The Muck Rack blog gathers ‘em, I break ‘em down.
See a three-year quantitative analysis of journalists’ complaints on Twitter here.
Whoever these PR people are, I want to hire them
Today I received my first PR pitch by being tagged in a google doc and… I did not like it. Is this a new thing?
— Lauren Wellbank (@LaurenWellbank) April 23, 2021
so i have a ~Secret Medium Account~ that i use for drafting projects / code and
a pr person found it
and pitched me there
— shoshana wodinsky (@swodinsky) May 14, 2021
Okay, I get that these writers are complaining about what they think are intrusive tactics. And I respect their feelings – they’re the ones we’re trying to reach, after all. I’m not endorsing the tactics. What I’m saying is that when I read these tweets, my PR guy heart swelled up with pride that some enterprising pros out there are this resourceful. Instead of complaining about journalists never responding to emails, they got creative and found other ways to get in front of them. Such attributes are really hard to teach. A good manager can teach a PR pro how to discern the difference between persistent and intrusive. But it’s really hard to find people who have already lit the fire inside, like these unnamed PR pros have. If anyone knows who they are, please tell them to contact me – I’ll respect their anonymity if they want.
About the tactics – I’m less fond of the tagging in the Google Doc, because at its core it is disingenuous. It plays off the hope that the journalist will assume that the tagging is coming from someone they already know and are working on a doc with. But I still give props for the creativity, and if it was a good story being pitched, the journalist might have been okay with it.
But I love the PR pro hunting down Shoshana’s “secret” Medium account and using the comments to make a pitch. I talk all the time about trying to reach your target journalist’s “least crowded inbox,” and this example is the very definition of doing this. And later in the thread Shoshana says that the account is under her actual name, so I don’t think that’s very secret. There’s an interesting debate in the thread with a couple journalists appreciating the hustle and somewhat defending the PR pro, and then a couple other PR people saying they would never do something like that.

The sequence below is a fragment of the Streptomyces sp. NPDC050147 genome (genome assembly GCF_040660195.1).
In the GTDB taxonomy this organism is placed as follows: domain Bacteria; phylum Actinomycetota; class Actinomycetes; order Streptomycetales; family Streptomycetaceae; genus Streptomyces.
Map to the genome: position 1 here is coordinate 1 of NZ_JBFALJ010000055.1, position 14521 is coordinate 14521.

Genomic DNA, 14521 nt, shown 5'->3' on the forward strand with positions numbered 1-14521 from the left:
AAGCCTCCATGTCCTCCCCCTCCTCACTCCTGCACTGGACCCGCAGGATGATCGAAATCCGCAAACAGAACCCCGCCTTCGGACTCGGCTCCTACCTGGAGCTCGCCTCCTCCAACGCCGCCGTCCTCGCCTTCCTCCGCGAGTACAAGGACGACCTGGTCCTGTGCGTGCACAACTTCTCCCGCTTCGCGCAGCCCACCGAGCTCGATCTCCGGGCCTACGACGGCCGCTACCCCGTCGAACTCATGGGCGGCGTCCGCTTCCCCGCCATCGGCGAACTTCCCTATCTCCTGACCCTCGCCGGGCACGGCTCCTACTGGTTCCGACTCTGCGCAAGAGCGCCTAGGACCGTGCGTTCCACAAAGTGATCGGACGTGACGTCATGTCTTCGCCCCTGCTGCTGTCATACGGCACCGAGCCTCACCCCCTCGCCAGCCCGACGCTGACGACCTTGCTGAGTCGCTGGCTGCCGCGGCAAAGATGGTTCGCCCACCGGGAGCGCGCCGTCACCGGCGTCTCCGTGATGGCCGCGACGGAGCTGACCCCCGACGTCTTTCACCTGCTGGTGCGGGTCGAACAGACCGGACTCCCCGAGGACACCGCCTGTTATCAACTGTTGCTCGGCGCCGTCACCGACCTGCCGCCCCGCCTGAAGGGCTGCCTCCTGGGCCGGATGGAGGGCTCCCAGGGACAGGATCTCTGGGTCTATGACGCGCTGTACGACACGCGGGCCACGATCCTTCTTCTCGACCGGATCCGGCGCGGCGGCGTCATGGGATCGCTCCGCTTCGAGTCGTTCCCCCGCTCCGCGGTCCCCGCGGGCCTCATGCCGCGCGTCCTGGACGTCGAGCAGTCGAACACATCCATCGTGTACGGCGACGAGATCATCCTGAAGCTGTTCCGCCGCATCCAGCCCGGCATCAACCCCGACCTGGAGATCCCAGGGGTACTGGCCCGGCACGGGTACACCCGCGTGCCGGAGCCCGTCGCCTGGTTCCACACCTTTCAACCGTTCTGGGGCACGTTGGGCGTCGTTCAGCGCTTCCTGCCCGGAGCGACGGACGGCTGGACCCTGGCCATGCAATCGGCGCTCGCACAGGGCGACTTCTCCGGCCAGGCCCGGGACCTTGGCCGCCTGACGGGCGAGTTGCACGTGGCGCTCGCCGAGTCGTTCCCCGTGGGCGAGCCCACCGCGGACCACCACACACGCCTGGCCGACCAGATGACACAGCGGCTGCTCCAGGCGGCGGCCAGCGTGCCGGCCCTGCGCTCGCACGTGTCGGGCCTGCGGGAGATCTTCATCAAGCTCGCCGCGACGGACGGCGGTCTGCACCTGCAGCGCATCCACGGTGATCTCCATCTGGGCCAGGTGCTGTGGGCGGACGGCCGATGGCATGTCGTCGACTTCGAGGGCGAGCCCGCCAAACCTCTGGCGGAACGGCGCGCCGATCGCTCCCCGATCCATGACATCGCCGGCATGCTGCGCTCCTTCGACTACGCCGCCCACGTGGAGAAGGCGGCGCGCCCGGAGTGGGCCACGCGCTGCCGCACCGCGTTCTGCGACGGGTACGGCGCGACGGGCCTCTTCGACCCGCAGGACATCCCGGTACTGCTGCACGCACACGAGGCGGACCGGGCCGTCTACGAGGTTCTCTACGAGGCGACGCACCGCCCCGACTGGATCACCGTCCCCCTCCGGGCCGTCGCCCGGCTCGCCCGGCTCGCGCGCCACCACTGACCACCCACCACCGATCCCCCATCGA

Will you cover me? Great, thanks – now how many page views do you get?
I once invited a neighbor to go to a college football game with me. He responded by asking where my seats were. They must not have been good enough seats because he declined the invitation. Now imagine that HE had been the one to ask if he could go to the game with me, and I had said yes, and THEN he asked where the seats were. That’s pretty much what this PR person did here:
PR pitches me a client and I said, sure I can give them coverage w one of my outlets. Then they responded and asked for my media pack to see if it’s worth it. What? Is this standard? Because, this is free coverage, honey… my response- You don’t want coverage, no biggie to me.
— Jacqueline Coleman (@HistoryandWine) April 21, 2021
Nothing wrong with being discriminating about which journalists your brand spends time and resources working with. You just do the research BEFORE you send out the pitch, not after the journalist says yes.
Full circle – NFTs are the new CBD which was the new crypto